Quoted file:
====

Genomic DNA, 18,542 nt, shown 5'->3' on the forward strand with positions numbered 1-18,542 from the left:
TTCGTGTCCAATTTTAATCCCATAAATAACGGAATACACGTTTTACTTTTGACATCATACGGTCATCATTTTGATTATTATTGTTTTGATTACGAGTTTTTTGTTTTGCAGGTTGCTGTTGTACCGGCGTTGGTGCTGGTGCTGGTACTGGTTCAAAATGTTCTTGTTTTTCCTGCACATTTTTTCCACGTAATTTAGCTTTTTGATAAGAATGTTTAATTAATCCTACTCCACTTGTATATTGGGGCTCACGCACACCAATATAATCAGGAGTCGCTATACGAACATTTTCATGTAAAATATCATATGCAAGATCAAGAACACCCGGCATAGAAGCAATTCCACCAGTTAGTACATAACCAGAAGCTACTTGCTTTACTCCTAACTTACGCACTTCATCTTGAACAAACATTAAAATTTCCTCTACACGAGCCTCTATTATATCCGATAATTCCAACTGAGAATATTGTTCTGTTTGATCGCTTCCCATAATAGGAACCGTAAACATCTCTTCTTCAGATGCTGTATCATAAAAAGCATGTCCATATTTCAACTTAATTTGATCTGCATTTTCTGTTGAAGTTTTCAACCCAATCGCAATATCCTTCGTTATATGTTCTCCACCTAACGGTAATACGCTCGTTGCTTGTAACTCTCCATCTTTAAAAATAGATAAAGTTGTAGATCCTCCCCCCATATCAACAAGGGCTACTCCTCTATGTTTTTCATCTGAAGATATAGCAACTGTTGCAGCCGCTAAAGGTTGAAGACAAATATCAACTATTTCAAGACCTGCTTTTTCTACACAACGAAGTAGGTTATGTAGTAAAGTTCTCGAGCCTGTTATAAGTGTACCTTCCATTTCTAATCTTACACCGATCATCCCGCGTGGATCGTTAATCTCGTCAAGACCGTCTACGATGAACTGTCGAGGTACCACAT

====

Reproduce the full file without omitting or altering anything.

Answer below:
Genomic DNA, 18,542 nt, shown 5'->3' on the forward strand with positions numbered 1-18,542 from the left:
TTCGTGTCCAATTTTAATCCCATAAATAACGGAATACACGTTTTACTTTTGACATCATACGGTCATCATTTTGATTATTATTGTTTTGATTACGAGTTTTTTGTTTTGCAGGTTGCTGTTGTACCGGCGTTGGTGCTGGTGCTGGTACTGGTTCAAAATGTTCTTGTTTTTCCTGCACATTTTTTCCACGTAATTTAGCTTTTTGATAAGAATGTTTAATTAATCCTACTCCACTTGTATATTGGGGCTCACGCACACCAATATAATCAGGAGTCGCTATACGAACATTTTCATGTAAAATATCATATGCAAGATCAAGAACACCCGGCATAGAAGCAATTCCACCAGTTAGTACATAACCAGAAGCTACTTGCTTTACTCCTAACTTACGCACTTCATCTTGAACAAACATTAAAATTTCCTCTACACGAGCCTCTATTATATCCGATAATTCCAACTGAGAATATTGTTCTGTTTGATCGCTTCCCATAATAGGAACCGTAAACATCTCTTCTTCAGATGCTGTATCATAAAAAGCATGTCCATATTTCAACTTAATTTGATCTGCATTTTCTGTTGAAGTTTTCAACCCAATCGCAATATCCTTCGTTATATGTTCTCCACCTAACGGTAATACGCTCGTTGCTTGTAACTCTCCATCTTTAAAAATAGATAAAGTTGTAGATCCTCCCCCCATATCAACAAGGGCTACTCCTCTATGTTTTTCATCTGAAGATATAGCAACTGTTGCAGCCGCTAAAGGTTGAAGACAAATATCAACTATTTCAAGACCTGCTTTTTCTACACAACGAAGTAGGTTATGTAGTAAAGTTCTCGAGCCTGTTATAAGTGTACCTTCCATTTCTAATCTTACACCGATCATCCCGCGTGGATCGTTAATCTCGTCAAGACCGTCTACGATGAACTGTCGAGGTACCACAT